Acorn Squash is fairly easy to prep. Slice open each gourd, scoop out the seeds and strings, and then slice a little off the round side of each half so that they won’t tip over when flesh-side up. Rub the flesh with oil (or spray) and season liberally with salt (and pepper if desired). Recipes differ on the time and temperature for roasting acorn squash, but one thing they almost all suggest is to line your baking sheet with tin foil and place the squash flesh-side down. Some recipes suggest 400 degrees; others 375 – base this on how hot your oven usually gets. Mine runs hot, so I chose 375. The cooking time varies also, but that probably has to do with the size of your squashes and the temperature of your oven. Bank on something between 30 minutes and an hour. I ended up taking mine out at 45 minutes at 375. They are done when the flesh can be pierced easily with a fork.


For the filling, I cooked up 1 lb of mild Italian sausage (you could cook less, but then you might want to add another veggie component like mushrooms or kale or grain like quinoa so you’ll have enough stuffing). I put the sausage aside and used the pan to cook down small diced onions and garlic. I combined these and stuffed the roasted acorn squash halves with them. I topped each one with Parmesan cheese, bread crumbs, and a small pat of butter (you could substitute a drizzle of oil for butter if you like). Then I broiled it for 2 minutes to melt the cheese and butter. The beauty of this recipe is that you can stuff the acorn squashes with whatever you like or have on hand. After tasting my version, Mr. Foodie and I decided it would have been absolutely perfect if we had added a few diced tomatoes to stuffing for a little acid and sweetness. Even without the tomatoes, the squash was rich and filling. The heat of the sausage paired well with the creamy flesh of the acorn squash. The cheese and bread topping added texture and a nutty bite.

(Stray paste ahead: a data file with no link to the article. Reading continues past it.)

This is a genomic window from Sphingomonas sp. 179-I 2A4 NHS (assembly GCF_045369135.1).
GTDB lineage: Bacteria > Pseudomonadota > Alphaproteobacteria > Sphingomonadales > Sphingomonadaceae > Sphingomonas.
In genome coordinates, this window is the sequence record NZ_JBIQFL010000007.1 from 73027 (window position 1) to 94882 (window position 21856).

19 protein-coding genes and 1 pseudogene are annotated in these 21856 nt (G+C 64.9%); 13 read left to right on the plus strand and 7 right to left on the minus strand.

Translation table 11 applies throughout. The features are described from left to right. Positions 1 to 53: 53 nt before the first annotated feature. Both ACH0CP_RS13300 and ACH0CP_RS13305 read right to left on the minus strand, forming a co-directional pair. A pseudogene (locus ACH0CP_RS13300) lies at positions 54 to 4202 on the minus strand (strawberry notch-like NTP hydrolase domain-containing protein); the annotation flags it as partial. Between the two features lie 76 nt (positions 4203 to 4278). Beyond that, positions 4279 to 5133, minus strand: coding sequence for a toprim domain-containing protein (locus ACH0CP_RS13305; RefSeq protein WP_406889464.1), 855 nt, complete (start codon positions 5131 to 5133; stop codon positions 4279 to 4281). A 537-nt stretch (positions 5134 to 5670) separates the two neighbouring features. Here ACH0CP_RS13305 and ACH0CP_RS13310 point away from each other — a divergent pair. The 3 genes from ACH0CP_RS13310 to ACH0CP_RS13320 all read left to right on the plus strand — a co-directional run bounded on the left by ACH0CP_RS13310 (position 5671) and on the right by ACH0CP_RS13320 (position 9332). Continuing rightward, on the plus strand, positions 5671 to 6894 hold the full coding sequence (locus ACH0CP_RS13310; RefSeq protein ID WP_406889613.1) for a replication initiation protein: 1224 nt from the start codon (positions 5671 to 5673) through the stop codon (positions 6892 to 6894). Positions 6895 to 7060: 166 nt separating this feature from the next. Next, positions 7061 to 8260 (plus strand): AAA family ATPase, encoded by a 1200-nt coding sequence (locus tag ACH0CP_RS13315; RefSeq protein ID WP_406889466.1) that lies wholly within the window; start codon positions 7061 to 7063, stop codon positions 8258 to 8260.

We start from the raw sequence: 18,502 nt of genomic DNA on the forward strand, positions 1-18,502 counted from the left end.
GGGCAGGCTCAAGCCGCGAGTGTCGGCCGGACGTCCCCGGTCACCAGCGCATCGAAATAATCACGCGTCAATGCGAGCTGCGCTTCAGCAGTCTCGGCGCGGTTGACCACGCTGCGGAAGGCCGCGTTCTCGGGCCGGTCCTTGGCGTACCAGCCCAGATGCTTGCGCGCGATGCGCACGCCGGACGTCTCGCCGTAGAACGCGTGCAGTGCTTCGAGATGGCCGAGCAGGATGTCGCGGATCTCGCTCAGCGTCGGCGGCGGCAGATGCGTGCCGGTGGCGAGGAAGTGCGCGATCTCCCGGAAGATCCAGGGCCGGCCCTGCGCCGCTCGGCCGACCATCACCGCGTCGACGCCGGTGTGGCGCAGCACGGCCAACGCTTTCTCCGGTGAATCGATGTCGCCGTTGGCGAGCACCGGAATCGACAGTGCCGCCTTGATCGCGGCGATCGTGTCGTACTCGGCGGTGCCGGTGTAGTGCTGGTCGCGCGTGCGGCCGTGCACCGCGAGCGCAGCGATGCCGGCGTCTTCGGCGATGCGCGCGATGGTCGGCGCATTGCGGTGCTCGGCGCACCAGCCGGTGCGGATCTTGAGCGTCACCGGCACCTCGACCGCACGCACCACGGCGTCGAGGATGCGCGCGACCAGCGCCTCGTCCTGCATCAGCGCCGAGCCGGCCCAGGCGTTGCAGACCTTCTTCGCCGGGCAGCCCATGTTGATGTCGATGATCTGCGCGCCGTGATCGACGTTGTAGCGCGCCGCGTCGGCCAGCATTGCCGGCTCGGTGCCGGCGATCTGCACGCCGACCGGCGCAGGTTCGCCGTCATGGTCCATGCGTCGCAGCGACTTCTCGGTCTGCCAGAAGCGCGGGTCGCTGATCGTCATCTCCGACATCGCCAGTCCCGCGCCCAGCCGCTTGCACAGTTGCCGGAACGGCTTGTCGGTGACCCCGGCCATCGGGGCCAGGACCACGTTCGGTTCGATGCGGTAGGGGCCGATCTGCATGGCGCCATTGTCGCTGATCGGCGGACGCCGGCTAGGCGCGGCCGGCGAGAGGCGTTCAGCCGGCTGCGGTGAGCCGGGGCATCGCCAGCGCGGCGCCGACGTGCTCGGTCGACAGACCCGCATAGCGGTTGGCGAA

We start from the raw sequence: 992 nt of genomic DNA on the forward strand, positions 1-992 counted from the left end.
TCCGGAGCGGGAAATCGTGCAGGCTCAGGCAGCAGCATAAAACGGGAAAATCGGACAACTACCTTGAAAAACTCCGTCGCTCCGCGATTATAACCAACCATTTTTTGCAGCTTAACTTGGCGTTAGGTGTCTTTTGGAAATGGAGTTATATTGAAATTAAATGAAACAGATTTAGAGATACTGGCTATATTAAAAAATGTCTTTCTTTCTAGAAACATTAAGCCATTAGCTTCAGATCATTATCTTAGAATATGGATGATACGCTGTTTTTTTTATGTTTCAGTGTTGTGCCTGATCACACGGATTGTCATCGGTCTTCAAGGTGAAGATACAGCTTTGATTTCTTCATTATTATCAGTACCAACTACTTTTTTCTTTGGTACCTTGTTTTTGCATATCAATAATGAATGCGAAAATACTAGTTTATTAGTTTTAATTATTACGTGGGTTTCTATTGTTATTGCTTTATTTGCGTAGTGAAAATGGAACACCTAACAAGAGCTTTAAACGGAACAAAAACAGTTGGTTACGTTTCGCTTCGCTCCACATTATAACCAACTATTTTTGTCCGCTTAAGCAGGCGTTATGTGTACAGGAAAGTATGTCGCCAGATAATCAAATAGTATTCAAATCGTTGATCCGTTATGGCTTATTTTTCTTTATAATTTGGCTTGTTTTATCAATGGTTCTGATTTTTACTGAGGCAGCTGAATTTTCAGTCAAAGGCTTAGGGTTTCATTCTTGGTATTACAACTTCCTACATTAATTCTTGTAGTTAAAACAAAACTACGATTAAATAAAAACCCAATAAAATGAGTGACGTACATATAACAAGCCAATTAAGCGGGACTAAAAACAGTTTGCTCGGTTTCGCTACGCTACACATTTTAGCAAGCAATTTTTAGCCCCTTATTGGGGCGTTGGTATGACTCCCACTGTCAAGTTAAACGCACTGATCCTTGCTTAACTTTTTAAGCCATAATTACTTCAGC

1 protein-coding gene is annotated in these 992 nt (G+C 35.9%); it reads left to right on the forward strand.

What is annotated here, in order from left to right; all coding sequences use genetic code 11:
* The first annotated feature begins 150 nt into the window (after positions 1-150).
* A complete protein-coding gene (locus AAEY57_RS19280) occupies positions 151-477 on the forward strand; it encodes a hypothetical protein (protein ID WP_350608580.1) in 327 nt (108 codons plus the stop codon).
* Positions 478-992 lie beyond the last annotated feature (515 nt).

Sausage Stuffed Acorn Squash

3 Acorn Squashes, cut in half

Olive Oil, salt, and pepper

1 lb mild Italian sausage, removed from casing

1 small diced onion

2 cloves minced garlic

1-2 Tbsp Parmesan cheese

Bread Crumbs for topping

1-2 Tbsp butter for topping

Preheat oven to 375 (or 400) and line baking sheet with tin foil. Oil prepped Acorn Squash Halves and season liberally with salt and pepper. Place flesh-side down on lined baking sheet and roast for 30 minutes to an hour. They are done when flesh is easily pierced with a fork. In the meantime, cook up the sausage, crumbling with a wooden spoon. Set aside and use the pan to cook the diced onion and garlic until softened. Mix the onions and sausage together for stuffing. Fill each roasted acorn squash half with sausage mixture. Top all with Parmesan, sprinkle of bread crumbs, and pat of butter. Broil for 2 minutes to melt butter and cheese. Enjoy!

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Bread Knots v. Dinner Rolls


Mr. Foodie grabbed a yeast packet out of the pantry and I looked up curiously from my computer. “Pretzels?” I asked. You might remember that we recently landed on a perfect soft pretzel recipe after many trials and errors, but it had a been a few weeks since Mr. Foodie had baked anything let alone something that required yeast. “No, let’s do bread rolls!” I used to be intimidated by bread (and still am when it comes to looking at/drooling over artisan breads I’d love to try), but Mr. Foodie just goes for it. That’s not to say he doesn’t have majorly mixed results sometimes, but instead of agonizing over the details of recipe for weeks before getting his hands dirty (like me), he just begins.